The leader smiled a sharp, toothy grin. “Hm. Maybe you’re telling the truth. Such a shame that he’s kept his presence a secret from you. It might’ve saved your life.”

The leader’s fangs grew even longer as his associates hissed in delight, and he got close to Balimund’s neck, and licked him. “Not my favorite, but you’ll have to–”

His sentence was broken by the whoosh and thud of an arrow to the back, and his eyes started glowing brighter and brighter. He looked like he was trying to scream, but he fell silent as he dissolved into ash and bone, dropping Balimund, who managed to land on his feet. He smirked as he recoverd.

“Looks like he found you, first.”

The two other vampires turned around and hissed. One instinctively dove to the side, behind the forge. The other wasn’t so smart, and was struck in the chest by another arrow from the sky, and he burned to ash.

Balimund was no coward, but vampires were best left to Quillyn. He started for the Guard’s quarters, running as fast as he could.

As he ran, he felt the rush of air and the flutter of cloth behind him, and smiled as a shadow overtook the forge and he heard hissing and the sound of a one-sided struggle.


“Who sent you?!” Quillyn’s words spat at the grounded vampire, who was smiling.

“My, my, Strider, the stories don’t do you justice.”

Quillyn pulled a silver-tipped arrow from his belt quiver, and stuck it against the vampire’s neck, cutting only slightly. The vampire winced as the cut burned instead of bled, and he writhed in pain. Quillyn got closer. “Who. Sent. You. I won’t ask again.”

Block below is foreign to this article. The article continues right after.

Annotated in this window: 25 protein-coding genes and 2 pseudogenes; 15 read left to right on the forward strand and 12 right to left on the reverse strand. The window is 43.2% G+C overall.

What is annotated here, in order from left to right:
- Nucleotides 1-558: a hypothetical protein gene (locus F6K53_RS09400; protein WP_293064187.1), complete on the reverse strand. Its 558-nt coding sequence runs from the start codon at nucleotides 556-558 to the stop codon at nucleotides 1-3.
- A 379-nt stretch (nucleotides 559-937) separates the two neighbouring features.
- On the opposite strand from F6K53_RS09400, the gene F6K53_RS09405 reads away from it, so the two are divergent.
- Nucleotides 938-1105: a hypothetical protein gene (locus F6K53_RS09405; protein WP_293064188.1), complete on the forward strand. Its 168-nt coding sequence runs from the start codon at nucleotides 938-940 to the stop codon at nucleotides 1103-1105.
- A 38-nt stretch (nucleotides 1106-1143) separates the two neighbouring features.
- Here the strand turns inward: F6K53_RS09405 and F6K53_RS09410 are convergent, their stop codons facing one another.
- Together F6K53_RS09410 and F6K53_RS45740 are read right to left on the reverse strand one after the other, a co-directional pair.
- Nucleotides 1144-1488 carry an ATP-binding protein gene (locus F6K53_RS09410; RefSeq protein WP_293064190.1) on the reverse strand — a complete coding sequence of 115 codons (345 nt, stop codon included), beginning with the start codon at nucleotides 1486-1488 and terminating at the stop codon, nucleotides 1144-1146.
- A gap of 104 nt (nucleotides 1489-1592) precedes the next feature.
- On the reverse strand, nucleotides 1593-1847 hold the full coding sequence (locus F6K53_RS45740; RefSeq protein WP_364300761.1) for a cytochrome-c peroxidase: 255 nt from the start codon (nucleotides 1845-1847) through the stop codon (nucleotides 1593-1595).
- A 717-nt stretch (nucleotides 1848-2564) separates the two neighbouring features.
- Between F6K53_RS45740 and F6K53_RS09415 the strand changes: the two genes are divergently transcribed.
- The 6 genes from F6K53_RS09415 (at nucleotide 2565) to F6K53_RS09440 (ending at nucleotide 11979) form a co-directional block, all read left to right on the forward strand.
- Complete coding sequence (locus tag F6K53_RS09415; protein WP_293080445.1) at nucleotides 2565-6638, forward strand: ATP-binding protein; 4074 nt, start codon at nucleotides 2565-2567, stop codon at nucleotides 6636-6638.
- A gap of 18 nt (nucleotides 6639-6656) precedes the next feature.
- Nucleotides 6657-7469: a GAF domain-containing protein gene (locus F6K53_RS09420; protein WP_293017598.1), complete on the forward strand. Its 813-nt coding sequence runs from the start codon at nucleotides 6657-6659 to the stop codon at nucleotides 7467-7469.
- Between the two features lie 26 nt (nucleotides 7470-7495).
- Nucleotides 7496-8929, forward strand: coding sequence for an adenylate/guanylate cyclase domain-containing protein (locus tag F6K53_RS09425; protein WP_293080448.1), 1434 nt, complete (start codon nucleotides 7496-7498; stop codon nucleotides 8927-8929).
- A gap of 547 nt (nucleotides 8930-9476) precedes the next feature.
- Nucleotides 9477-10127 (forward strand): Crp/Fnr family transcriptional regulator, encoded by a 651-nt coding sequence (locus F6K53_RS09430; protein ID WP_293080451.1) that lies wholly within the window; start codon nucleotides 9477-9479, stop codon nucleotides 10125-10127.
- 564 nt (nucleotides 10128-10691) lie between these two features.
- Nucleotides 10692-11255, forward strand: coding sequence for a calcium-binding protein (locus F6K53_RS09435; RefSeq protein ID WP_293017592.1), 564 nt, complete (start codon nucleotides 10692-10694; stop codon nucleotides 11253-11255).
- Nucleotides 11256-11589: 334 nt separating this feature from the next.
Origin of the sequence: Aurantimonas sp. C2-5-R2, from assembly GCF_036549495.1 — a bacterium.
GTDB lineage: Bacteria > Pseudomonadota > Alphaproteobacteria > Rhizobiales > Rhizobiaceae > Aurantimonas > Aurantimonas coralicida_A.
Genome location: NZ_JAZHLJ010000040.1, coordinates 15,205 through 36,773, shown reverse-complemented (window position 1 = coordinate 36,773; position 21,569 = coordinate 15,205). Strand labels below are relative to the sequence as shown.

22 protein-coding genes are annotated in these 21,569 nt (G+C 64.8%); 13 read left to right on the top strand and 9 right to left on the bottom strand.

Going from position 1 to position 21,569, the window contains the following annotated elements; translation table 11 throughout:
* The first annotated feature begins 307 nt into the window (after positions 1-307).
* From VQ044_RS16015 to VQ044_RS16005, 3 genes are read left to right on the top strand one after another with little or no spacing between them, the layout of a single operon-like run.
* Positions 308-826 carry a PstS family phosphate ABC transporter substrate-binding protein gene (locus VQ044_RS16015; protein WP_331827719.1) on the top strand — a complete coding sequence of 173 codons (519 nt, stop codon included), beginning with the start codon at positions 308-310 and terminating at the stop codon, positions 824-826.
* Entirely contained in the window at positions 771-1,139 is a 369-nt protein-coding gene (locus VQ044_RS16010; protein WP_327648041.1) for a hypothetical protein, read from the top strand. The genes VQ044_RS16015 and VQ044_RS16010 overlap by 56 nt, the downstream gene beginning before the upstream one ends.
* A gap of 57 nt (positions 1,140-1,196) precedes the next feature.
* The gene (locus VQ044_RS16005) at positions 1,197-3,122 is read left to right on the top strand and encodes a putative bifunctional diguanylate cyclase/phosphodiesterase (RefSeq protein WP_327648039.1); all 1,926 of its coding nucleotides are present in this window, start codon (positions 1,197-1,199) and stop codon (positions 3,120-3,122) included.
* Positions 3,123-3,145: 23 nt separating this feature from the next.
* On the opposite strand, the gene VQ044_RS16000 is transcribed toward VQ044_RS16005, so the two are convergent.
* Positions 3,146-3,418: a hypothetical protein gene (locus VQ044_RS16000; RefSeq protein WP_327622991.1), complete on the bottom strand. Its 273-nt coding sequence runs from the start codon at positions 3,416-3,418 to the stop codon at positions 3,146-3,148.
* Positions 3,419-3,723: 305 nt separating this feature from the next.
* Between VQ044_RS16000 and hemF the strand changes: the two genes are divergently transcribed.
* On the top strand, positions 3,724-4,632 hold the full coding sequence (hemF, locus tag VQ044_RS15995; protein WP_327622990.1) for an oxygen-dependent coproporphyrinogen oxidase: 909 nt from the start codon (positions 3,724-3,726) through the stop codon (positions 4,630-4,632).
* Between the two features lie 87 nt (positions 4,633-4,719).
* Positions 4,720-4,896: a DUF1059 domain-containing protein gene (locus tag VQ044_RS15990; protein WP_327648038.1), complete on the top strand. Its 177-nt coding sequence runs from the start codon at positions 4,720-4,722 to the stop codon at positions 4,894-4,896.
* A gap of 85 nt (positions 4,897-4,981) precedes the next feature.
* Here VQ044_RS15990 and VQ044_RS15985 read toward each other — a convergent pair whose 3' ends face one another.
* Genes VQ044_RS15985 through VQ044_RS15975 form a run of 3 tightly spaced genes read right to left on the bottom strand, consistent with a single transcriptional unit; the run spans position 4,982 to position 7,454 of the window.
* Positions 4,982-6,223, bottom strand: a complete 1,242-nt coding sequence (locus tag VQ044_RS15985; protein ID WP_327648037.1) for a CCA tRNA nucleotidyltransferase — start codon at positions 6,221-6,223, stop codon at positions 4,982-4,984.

The vampire laughed an airy, defeated laugh.

“Kill me if you so desire. More will take my place. We are the Volkihar.”

The name struck Quillyn deeply. He knew the Volkihar to be an ancient vampire clan—one that hasn’t been seen in centuries—no, even longer. He had searched for them, long ago, but nothing came of it. He thought they had vanished altogether.

“Liar!” Quillyn dug the tip in deeper, and the glowing intensified.

The vampire struggled and squirmed under the pain. “Vaashi mal de’shok!” he screamed.

Quillyn stopped.

He pulled the tip from the creature’s neck. His eyes went wide as he realized that he had, for the first time in centuries, heard the language of his heritage. This vampire had just spoken Chimeri.

The vampire laughed. “My lady Serana told me to tell you that if we found you.” He looked deep into Quillyn’s gold eyes. “We have a new champion—a halfblood, like you… “He cackled at the thought. “But no longer… Our father has turned him, and he will lead us to a new age of glory!”

Quillyn snapped out of his trance and stuck the tip back in the monster’s neck. “What is this champion’s name?”

The vampire coughed and ash sputtered out. He smiled. “His name is Thareth, you disgusting wretch.” He laughed again. “And he hunts the White Wolf.”

The vampire cackled in ecstasy and Quillyn thrust the tip in deep. The vampire’s laughter was cut off by the crackling of dissolving flesh and bone.

Quillyn sat there, crouched over the pile of ash, for some time.

Serana? Thareth? The White Wolf…

“Vaashi mal de’shok.”

He mouthed the words slowly and meaning started to coalesce in his mind, linking together like old, rusted cogs, slowly turning.

“You are not alone.”

1 Comment

  1. TheDrunkenWelshman

    03/28/2015 at 10:36 pm

    Needs more White Wolf

Leave a Reply

© 2018 J. Jeffrey Parker

Theme by Anders NorenUp ↑